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Discussion Starter · #1 ·
Here are some pictures of the trees I have questions about. The first 4 are Chinese that have been planted for about 3 years now. One got run over by the mower one evening when I pushed it past dark too much. The tree tied to the metal post was planted a year before so it is 4 years and was looking like a good tree but I recently cut all the branches off but one which I plan on removing today.

The question I have is should I put tubes on these smaller ones? should I prune them first or just let them go the way they are?









These next 4 are dunstant that I planted last spring.



I did cut this one off, unlike the first dunstan pictured. Should I top the other three?



 

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Are you trying to get more of a bush form, or what is the strategy behind cutting them back? I am not a chestnut expert, but I don't know that chestnuts need or benefit much from pruning (like a fruit tree might).

That first dunstan pictured looks great to me, but I might be missing your objective.
 

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I don't really want a bush. My hope is for a good healthy tree that gives nuts sooner instead of later. I also want to be able to mow around them so I wanted the limbs to be high enough for that.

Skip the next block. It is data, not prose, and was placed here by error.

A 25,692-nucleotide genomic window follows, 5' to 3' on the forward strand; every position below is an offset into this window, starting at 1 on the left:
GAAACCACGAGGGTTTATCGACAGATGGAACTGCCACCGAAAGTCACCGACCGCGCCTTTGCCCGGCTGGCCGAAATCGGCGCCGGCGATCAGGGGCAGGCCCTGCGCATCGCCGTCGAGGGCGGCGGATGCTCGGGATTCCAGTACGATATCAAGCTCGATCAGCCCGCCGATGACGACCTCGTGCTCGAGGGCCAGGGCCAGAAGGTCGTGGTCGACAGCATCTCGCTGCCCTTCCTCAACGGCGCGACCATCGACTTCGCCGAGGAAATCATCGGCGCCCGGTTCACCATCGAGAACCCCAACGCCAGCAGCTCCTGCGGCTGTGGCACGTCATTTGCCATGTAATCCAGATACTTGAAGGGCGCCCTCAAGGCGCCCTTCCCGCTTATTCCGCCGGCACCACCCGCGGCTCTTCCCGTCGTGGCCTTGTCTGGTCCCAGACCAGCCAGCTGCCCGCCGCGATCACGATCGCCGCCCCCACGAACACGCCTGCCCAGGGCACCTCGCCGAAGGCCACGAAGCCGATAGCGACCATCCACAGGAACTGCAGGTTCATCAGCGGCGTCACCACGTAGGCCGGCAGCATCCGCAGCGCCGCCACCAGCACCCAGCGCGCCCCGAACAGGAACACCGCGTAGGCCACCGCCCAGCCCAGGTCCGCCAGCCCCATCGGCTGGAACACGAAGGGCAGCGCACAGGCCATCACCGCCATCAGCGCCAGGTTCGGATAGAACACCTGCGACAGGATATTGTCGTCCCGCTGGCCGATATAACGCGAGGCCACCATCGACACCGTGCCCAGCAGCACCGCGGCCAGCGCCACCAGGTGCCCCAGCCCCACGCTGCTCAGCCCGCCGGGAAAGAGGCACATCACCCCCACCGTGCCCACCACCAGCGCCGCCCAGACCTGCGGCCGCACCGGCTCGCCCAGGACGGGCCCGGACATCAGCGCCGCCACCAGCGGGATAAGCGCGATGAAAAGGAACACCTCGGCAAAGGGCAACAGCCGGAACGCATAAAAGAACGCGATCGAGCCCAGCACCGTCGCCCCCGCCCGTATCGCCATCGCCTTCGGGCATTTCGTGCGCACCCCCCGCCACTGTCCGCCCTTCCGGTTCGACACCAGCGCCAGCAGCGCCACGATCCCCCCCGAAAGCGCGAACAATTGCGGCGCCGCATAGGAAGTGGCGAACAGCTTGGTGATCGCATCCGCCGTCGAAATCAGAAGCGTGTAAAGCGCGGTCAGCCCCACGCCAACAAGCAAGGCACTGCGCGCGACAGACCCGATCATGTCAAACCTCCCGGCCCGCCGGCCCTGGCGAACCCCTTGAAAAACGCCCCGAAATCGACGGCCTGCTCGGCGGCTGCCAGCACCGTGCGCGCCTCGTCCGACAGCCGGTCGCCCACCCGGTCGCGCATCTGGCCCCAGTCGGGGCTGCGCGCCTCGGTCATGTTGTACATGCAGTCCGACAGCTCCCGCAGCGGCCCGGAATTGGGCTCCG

ng270 you are right. I am treating them like fruit trees.
 

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Trapping4fun said:
I don't really want a bush. My hope is for a good healthy tree that gives nuts sooner instead of later. I also want to be able to mow around them so I wanted the limbs to be high enough for that.

ng270 you are right. I am treating them like fruit trees.
very nice.

In theory, your treatment should give you the goals for which you have described. Chinese will still want to branch low because their natural habit is multi-trunk,...just keep forcing to a central leader over time. I have seen many Chinese in a forest setting grow as a single trunk. You can see they don't like it but they had to in order to fight for sun.

Prune when dormant,...early March works for me WAY up north. If you really don't want any limbs below 5', consider placing a 5' tube on them inside the cages,...see how your partially tubed Dunstan's have zero lower limbs.

Also, more sun = earlier to produce flowers,..usually.
 
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